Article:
The Devil’s Night Soiree is the new Halloween. Should you be lucky enough to be invited — instead of dragged here to die — behold the most horrifying people in the world having fun times with friends! “We’re the Mount Rushmore of murder,” James March (Evan Peters) proudly announces at the exclusive dinner party for the ghosts of serial killers who learned from the best: March himself. He’s a genius, you see, “like Galileo or Peter Frampton.” No one can argue with that, so please, by all means, fetishize away. In the grand tradition of the Hotel Cortez, what isn’t possible becomes possible. Los Angeles-based Night Stalker Richard Ramirez will flash his Satanic tattoos every so often to keep everyone alert. John Wayne Gacy (John Carroll Lynch, who knows a thing or two about playing twisted clowns from AHS: Freak Show) will casually advise on how to have a “really terrific rec room” in your home. The Zodiac Killer will show up late and skulk in the corner, as unknowable as ever. Quiet cannibal Jeffrey Dahmer (Seth Gabel) does NOT do salad, so kindly hurry up and bring out the main course, so he can take a power tool to a young man’s skull. And Aileen Wuornos (Lily Rabe) will get all up in your face and dance around — only after her best attempt to seduce and kill you, of course. It’s all just another day at the home office when you’re Detective Wes Bentley.
“Johnny Depp likes my paintings,” Gacy said after March proclaimed this group “the definition of American success.” Much of “Devil’s Night” was spent on Detective Wes Bentley realizing that — no. Yes? NO. YES! — most of the people he encounters at hotel sweet home are, in fact, already dead. The hot tip comes from a trickle of real blood (but is anything real?) seeping through the ceiling of his master murder suite, as just upstairs the ghost of Hazel Evers (Mare Winningham) attempts in vain to scrub out the sins of her past. Our killer detective connects her son Albert’s 1925 abduction to the Wineville chicken coop murders on his work computer. It suddenly dawns on him: How is a woman that old still brilliantly red-haired and washing blood out of sheets today? But whatever. He’ll worry about that later. It’s just so rare to find a friend who shares your own experience: “like you’re living in a walking nightmare.” The detective promptly gets drunk at the Liz Taylor Lounge instead of getting the hell out of that insane hotel for good. And when Lily Rabe dances in to Natalie Merchant’s “Carnival” (the song Aileen Wuornos requested at her own funeral), it’s tough not to be turned on. A personalized invitation and a free tux on his bed for the soiree? Yeah, sure, why not? The detective is IN.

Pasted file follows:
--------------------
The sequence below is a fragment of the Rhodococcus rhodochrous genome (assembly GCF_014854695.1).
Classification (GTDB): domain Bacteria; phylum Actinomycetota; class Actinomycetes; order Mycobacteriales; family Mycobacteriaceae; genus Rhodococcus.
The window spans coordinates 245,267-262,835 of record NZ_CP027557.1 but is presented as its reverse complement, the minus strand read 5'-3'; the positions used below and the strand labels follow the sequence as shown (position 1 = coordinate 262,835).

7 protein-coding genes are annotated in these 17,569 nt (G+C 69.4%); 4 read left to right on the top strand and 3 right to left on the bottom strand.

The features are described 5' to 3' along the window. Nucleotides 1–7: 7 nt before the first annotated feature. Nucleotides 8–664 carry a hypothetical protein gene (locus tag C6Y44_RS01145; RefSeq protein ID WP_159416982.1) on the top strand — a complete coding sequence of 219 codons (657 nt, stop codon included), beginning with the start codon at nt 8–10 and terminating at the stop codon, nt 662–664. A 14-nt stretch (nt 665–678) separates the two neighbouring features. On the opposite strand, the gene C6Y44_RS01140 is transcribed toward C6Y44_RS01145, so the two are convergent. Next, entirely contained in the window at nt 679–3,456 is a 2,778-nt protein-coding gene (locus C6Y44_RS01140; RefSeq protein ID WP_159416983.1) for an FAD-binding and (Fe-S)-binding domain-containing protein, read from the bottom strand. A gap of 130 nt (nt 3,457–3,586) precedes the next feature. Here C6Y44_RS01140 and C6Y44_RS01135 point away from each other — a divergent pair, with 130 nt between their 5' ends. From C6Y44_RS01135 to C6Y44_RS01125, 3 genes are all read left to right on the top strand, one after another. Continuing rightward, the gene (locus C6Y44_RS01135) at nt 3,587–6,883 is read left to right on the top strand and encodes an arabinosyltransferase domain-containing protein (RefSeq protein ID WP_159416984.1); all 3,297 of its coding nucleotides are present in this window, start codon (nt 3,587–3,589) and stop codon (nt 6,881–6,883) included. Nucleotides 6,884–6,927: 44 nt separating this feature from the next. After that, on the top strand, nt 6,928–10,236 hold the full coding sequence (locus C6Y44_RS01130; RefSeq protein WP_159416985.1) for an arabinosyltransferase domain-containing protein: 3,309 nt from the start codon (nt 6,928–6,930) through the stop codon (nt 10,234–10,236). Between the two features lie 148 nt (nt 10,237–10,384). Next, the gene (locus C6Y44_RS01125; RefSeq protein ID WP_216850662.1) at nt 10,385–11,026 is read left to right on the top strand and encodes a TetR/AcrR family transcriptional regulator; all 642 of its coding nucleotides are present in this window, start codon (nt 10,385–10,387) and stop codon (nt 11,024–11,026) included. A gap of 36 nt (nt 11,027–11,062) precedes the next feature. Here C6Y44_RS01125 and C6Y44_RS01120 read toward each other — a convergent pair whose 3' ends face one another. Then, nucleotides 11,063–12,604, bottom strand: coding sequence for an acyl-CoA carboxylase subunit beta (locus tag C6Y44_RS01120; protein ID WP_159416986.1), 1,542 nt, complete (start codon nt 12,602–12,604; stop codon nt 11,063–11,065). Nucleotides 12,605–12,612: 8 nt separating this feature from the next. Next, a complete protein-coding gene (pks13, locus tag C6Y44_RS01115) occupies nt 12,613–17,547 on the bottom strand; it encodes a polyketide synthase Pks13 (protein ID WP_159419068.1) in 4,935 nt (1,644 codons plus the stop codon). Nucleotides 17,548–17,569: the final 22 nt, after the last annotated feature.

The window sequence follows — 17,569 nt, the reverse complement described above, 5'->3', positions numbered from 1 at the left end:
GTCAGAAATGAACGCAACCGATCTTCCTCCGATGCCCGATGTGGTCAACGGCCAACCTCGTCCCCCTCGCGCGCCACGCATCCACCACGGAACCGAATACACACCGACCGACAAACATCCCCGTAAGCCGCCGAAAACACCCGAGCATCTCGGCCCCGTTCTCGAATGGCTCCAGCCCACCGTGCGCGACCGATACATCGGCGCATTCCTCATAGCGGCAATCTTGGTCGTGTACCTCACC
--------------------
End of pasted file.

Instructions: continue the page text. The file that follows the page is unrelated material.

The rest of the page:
Up at the dinner party for past and future murderers, though, his absinthe-induced hallucinations keep him drifting between two of the worst sides of himself. Most of the time he’s pensive, sleepy Charlie Sheen, but sometimes he segues into aggressive, coked-up Charlie Sheen, squirming threateningly in his tufted chair and brandishing his handcuffs or gun. Which Sheen is he, really? Is life a Sheen? Why has he been invited here? If he can’t even tell the difference between imagination and reality, who’s to say he isn’t committing those Ten Commandment murders himself? No one’s ever going to help Detective Wes Bentley grapple with these difficult questions, but his trusty bartender Liz Taylor (Denis O’Hare) and guardian devil in a leopard print coat, Hypodermic Sally (Sarah Paulson), do their best to distract and soothe him during his blurry process of self-discovery. “I came in the room, and you were alone, crying,” Sally insists after dessert (a mass stabbing). “Have you been drinking?” Please. We all saw you lure in that dorky finance guy with your beautiful hair!
The protector of lost souls is the biggest murder-baiter of them all. Meanwhile, Lady Gaga would like to present some stylish facial netting featuring giant clown zits for your pleasure.
Hats off, though: It’s time to get down to ancient-blood-virus business. After finally removing the ghastly beige beret from Chloe Sevigny’s head, the Countess slices open her gushing breast of eternal life to feed the newest member of her don’t-call-them-vampires community: Dr. Alex! Having officially reconnected with her creepy little old man son (who drank the blood of their poor family dog), Holden’s real mom shall be infused with vitality and bereft of non-couture millinery forever. One small catch, though: She’s now the Countess’ servant.
Eh. Chloe can handle it. Props to this show for taking every chance it gets to showcase the natural creepiness of Lady Gaga on scales both small and large.
Really? No one noticed the modern-day witch leading the little boy away? Also: How about "Beachcombing Straggler" as a last-minute costume idea?
Kidnapper Chic: Still Life With Cocktail Umbrella. Simple and glam. Like an ideal serial killer, you know? Keep it classy and don’t forget to check in next week.